By using this model, all the necessary information was gathered, including a full past medical history, where it was ascertained that Mrs H was not taking any regular prescription medication, herbal or recreational medicines, but she did occasionally take OTC ibuprofen or paracetamol as a pain relief for headaches. She had no known allergies and any red flags associated with anti-wrinkle treatment, such as skin infections, pregnant or breastfeeding and auto-immune disorders, were ruled out. It was also discovered that the patient had not had any aesthetic treatments previously. On taking a full social and family history it was established that the patient is a non-smoker, drinks on occasion, enjoys using sunbeds and exercises regularly. Mrs H also lives with her husband and has no children. The patient completed a Cosmetic Procedure Screening Questionnaire to rule out body dysmorphic disorder (Veale et al., 2012).

A physical examination was taken, the patient was handed a mirror to help highlight her areas of concern. A realistic expectation outcome was given to the patient along with the benefits and risks associated with the proposed treatment, a prescription was written for Bocouture (a brand of botulinum toxin type A) and any aftercare advice was given that the patient must adhere to. A shared decision was agreed and the relevant information was documented. In order to make an informed decision the patient was given a ‘cooling off period’ to think about all the options discussed. The importance of this was highlighted in the Keogh report which reviewed the regulation of cosmetic interventions (Keogh, 2013).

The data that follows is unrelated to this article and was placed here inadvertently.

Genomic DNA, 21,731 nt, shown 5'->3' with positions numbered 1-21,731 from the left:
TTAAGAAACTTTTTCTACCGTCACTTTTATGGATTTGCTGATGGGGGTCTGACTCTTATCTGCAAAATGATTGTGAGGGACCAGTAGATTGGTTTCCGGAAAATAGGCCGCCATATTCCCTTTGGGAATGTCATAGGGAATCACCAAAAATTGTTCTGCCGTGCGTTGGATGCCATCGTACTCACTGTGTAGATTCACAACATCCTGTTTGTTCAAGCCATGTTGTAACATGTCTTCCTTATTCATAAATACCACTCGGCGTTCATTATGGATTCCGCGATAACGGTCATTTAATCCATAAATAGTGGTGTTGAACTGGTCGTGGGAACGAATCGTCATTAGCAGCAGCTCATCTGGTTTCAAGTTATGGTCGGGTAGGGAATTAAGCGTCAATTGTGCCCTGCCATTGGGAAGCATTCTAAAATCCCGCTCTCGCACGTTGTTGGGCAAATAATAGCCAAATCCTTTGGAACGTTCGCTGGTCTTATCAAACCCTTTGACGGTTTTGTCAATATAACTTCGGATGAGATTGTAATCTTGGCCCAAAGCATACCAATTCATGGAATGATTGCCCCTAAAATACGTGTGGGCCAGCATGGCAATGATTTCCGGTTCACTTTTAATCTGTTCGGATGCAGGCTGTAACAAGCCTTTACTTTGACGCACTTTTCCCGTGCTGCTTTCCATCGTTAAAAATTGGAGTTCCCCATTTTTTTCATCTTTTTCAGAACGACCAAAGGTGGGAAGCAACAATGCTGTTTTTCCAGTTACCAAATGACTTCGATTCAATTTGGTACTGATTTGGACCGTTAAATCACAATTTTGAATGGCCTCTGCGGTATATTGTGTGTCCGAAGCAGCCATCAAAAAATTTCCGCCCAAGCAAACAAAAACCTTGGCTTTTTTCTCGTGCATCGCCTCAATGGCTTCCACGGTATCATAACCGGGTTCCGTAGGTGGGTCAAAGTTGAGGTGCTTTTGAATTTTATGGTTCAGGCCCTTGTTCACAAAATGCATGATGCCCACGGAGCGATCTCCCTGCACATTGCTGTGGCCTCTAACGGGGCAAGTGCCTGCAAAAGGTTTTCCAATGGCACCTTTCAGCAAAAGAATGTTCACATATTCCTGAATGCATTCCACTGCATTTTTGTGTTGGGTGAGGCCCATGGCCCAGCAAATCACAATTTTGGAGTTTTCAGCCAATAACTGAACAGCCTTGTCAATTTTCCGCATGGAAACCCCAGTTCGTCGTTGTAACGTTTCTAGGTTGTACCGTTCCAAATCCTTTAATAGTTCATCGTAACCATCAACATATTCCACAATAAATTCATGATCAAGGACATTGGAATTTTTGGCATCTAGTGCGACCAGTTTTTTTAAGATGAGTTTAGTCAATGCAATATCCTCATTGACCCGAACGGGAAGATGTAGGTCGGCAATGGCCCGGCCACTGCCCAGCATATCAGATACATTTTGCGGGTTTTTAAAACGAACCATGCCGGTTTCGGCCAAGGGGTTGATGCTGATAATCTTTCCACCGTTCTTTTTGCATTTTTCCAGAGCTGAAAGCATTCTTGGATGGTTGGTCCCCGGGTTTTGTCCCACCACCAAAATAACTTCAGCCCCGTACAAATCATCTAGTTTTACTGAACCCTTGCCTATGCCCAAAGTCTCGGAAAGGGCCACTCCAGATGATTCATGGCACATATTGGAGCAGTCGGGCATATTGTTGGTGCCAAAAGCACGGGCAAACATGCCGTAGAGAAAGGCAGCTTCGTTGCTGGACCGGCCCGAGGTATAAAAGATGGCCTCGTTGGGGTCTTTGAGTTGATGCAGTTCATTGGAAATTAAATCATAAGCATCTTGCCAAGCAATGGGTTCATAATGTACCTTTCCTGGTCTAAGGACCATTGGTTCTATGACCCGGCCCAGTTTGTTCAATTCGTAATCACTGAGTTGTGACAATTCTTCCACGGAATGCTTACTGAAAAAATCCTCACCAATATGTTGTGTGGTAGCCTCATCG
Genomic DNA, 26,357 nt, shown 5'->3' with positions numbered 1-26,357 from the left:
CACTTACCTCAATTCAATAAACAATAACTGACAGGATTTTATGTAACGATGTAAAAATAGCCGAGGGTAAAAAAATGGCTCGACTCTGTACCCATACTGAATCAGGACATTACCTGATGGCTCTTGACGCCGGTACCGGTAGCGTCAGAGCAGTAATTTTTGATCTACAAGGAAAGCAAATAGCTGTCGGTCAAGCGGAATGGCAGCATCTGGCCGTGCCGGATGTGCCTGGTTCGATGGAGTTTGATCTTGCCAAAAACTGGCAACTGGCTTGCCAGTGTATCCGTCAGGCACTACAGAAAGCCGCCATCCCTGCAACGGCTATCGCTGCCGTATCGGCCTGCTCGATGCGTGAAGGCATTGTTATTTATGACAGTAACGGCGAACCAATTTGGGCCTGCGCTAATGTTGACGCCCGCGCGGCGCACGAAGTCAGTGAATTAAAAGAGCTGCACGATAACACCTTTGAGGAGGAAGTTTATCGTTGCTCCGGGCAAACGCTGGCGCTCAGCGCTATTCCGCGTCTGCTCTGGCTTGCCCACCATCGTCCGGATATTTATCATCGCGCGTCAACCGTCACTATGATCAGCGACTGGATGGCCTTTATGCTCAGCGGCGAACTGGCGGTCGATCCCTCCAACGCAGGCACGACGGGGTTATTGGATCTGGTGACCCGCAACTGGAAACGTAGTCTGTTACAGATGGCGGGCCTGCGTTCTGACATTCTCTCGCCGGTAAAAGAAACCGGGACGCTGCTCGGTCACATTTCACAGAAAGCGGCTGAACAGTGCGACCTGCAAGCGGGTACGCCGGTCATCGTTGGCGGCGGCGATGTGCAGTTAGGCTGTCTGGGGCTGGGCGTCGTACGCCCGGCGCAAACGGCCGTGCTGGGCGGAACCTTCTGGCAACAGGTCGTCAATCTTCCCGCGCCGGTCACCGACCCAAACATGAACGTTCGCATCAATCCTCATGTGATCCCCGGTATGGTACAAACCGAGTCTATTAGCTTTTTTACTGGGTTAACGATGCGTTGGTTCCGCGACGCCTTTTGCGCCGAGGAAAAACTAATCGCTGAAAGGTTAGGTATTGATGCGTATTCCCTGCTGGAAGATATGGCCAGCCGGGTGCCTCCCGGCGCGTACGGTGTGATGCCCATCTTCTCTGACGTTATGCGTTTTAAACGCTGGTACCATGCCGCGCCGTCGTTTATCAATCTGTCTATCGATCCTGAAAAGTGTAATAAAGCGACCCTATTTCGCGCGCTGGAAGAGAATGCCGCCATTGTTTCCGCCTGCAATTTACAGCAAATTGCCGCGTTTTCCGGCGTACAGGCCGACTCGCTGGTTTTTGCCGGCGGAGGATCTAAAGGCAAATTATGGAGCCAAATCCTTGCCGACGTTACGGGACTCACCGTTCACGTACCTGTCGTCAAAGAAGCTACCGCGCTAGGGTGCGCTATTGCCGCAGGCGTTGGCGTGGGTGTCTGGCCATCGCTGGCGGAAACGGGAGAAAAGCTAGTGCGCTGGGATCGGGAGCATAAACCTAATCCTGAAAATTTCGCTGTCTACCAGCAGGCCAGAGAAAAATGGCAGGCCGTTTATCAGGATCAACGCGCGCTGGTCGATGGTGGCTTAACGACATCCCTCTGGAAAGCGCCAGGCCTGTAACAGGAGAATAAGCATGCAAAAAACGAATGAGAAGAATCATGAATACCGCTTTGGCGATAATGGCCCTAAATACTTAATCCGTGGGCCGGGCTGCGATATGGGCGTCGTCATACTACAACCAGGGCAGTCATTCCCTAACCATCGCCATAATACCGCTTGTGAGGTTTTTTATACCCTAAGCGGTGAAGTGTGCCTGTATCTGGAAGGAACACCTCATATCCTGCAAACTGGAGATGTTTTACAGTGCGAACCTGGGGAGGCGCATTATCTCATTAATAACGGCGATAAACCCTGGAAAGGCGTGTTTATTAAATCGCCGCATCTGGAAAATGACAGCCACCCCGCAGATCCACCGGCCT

Evidence Base and Critical Justification for Product Prescribed

 

The treatment options that may be considered for Mrs H are anti-wrinkle injections with botulinum toxin type A, dermal fillers using hyaluronic acid and cosmetic peels. The negative impacts of using dermal fillers such as, causing blindness due to the vascular anatomy to correct the glabella lines, were not favourable to Mrs H and therefore she chose not to pursue that treatment option (Beleznay et al, 2015). In addition, volumising the eyes, forehead and frown area was not a desired look for Mrs H.